Poll: Scotland's problem is with London, not Britain, says former Labour prime minister Gordon Brown
Scotland’s constitutional distress is due to London and more specifically Whitehall and Westminster rather than the United Kingdom as an entity, former Labour prime minister Gordon Brown has claimed.
Mr Brown, who has masterminded Labour leader Sir Keir Starmer’s plans for constitutional reform should the party win the next general election, will argue for constitutional change in both Scotland the UK at an event in Edinburgh on Thursday.
Writing exclusively in The Scotsman, the former prime minister pointed at polling which showed two-thirds of Scots felt they did not hold “common bonds” with Londoners, but did with northern parts of England.
The FocalData poll, undertaken by Mr Brown’s think-tank Our Scottish Future, surveyed 1,011 people and was carried out between May 9 and 15. Only 17 per cent of Scots said they felt “common bonds” with Londoners, compared to 65 per cent who said they did not, it found.
This pulled down the figure for “English people in general” – with 33 per cent saying they had a common bond, against 52 per cent who said they did not.
On the same question, Scots said ‘yes’ by large margins when it came to Geordies (58 per cent), the Welsh (57 per cent) and Liverpudlians (46 per cent).
It comes ahead of an event later this week that will include Welsh First Minister Mark Drakeford, Greater Manchester mayor Andy Burnham and Scottish Labour leader Anas Sarwar.
In a piece for this newspaper, Mr Brown said the figures in the polling demonstrated the strength of the “similar values” held across the UK, and said the picture painted by the SNP of a more liberal Scotland versus a conservative England was “out of tune with the times”.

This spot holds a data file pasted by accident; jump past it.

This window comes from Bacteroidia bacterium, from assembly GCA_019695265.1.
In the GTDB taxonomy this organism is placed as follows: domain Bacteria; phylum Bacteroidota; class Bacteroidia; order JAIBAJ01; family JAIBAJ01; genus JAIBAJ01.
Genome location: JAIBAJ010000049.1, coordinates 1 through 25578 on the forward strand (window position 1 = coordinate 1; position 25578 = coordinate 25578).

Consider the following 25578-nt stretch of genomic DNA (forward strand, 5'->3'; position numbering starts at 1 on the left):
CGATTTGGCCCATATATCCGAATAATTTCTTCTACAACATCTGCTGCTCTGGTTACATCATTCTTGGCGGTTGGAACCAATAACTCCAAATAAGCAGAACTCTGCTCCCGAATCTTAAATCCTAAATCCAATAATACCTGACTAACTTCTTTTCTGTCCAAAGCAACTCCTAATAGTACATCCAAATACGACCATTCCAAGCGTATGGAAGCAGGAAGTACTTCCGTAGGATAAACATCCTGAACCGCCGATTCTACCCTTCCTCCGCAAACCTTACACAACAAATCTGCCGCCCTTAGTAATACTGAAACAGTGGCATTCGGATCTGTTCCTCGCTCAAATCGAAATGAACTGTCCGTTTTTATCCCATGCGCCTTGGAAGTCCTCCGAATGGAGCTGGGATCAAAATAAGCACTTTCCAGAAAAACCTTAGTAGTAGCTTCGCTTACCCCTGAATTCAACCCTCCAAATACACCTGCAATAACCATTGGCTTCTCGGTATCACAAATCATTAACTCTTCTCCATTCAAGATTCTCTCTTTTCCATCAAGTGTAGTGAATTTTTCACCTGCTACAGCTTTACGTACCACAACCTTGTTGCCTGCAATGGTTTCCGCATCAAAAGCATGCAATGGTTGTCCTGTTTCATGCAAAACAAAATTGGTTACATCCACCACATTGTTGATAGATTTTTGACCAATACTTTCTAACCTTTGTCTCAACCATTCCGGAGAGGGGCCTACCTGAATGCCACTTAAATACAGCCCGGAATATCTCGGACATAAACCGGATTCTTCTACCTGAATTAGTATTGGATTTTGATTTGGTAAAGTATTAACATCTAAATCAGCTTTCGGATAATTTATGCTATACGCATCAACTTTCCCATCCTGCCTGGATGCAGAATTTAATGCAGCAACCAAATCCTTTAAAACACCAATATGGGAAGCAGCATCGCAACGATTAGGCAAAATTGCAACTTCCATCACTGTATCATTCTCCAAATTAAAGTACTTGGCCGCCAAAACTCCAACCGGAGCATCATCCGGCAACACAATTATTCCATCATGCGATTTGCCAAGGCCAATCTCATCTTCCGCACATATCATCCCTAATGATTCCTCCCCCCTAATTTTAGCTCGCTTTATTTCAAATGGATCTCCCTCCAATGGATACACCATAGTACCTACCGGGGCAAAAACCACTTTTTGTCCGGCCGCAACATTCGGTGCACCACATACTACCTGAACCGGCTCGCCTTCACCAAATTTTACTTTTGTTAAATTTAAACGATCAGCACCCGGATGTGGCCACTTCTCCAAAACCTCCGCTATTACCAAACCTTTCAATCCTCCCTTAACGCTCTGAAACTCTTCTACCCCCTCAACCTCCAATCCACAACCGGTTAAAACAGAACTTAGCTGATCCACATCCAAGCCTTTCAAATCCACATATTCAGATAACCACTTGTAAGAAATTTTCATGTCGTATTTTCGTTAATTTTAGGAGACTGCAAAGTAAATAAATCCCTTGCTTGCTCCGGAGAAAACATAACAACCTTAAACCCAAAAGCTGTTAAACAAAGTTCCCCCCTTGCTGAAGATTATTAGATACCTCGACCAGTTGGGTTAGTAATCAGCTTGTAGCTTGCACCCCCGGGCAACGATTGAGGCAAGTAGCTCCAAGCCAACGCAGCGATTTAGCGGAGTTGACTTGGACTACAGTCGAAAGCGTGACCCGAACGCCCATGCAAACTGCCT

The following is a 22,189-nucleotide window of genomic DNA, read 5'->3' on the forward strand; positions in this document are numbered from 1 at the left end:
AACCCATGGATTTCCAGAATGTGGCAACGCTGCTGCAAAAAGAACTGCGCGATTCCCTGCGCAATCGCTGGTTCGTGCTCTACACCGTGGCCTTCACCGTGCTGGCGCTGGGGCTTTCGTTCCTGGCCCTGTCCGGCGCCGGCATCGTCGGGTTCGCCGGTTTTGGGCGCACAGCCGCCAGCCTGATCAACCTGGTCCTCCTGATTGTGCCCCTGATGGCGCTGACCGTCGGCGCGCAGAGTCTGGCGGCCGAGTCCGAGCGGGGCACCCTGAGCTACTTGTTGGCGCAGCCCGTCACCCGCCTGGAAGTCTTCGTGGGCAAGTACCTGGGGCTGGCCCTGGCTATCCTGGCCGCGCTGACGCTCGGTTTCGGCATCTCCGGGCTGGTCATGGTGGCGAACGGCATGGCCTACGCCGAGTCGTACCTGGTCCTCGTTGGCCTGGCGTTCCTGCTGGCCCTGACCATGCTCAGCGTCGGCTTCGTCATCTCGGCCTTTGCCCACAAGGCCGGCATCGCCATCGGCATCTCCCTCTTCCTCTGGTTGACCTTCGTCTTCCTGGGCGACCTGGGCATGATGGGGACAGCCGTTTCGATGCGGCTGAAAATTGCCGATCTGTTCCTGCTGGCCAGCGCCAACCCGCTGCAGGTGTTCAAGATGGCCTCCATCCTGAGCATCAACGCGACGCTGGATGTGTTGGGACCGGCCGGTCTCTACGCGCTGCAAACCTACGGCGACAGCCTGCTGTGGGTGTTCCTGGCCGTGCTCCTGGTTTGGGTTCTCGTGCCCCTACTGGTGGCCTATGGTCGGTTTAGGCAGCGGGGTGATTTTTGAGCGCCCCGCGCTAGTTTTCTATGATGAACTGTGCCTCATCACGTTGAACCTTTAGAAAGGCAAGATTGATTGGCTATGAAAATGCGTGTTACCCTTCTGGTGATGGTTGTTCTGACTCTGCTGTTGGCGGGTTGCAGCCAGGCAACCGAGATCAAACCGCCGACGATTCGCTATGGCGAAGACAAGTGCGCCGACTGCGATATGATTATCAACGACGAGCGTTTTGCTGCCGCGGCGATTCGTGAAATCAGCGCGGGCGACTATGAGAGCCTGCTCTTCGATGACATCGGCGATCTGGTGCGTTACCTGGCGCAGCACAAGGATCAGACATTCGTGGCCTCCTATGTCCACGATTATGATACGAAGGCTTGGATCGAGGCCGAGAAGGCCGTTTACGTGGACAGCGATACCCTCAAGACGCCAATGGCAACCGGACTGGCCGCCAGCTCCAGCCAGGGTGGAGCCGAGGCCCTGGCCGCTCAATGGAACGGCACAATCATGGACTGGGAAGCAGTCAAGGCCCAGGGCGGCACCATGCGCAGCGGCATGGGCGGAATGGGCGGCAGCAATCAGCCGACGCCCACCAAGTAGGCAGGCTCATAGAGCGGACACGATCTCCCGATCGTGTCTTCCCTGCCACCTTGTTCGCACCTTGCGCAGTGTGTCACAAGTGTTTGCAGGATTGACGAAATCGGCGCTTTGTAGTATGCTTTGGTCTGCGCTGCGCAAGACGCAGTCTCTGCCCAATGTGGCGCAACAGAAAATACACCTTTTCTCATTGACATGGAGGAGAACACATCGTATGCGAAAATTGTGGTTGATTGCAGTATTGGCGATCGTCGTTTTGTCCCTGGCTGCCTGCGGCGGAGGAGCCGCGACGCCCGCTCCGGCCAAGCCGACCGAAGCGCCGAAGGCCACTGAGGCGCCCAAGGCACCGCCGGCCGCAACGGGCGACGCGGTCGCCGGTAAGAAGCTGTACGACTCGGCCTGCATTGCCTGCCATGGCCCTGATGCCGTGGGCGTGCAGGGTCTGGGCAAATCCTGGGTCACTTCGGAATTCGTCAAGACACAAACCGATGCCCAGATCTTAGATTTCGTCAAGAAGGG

Pointing at the polling around London in particular, Mr Brown said: “Scotland’s problem isn’t with the vast majority of the English people. The problem is with London, more accurately with the over-concentration of power in Whitehall and Westminster.
"We desperately need the new modern institutions, reflective of the values we hold, which ensure power is shared across Britain, not handed down from on high. We need Westminster and Whitehall to show more respect to people who, as another survey shows, feel neglected, forgotten, ignored, and patronised as second-class citizens.”
Mr Brown’s plans for the future constitutional arrangements of the UK were unveiled at the end of last year and included proposals such as replacing the House of Lords with a senate of nations and regions – plans Labour said they would consult on.
The commission also recommended further decentralisation of powers and, as debates rage over Holyrood’s deposit return scheme and gender reform Bill, the former prime minister said he believed “unity does not require uniformity”.
He said: “Most of us too now want to see a new Britain emerging that understands that unity does not require uniformity, and that sees diversity not as a threat, but as a multinational state’s USP.
"For years Scotland has been demanding change, but the SNP have suggested that independence is the only ‘change’ game in town. Now there is another route to change that is an alternative to the SNP’s policy of total separation."
The SNP’s deputy leader, Keith Brown, attacked Labour and said independence would leave Scotland as a “partnership of equals” with the rest of the UK rather than “suffering from ever-tightening Westminster control”.
He said: “Scotland was ignored by Westminster when we were forced out of the EU. And Keir Starmer and Gordon Brown’s Labour Party are as determined as the Tories to impose a hard Brexit on Scotland, which means lower living standards and higher food prices.
“Independent European countries that are like Scotland are both fairer and wealthier than the UK. So with all our talent and resources, why not Scotland?
“Keir Starmer has done absolutely nothing to protect Scotland from the Tories, but with independence we can get rid of Tory governments Scotland doesn’t vote for, for good.”
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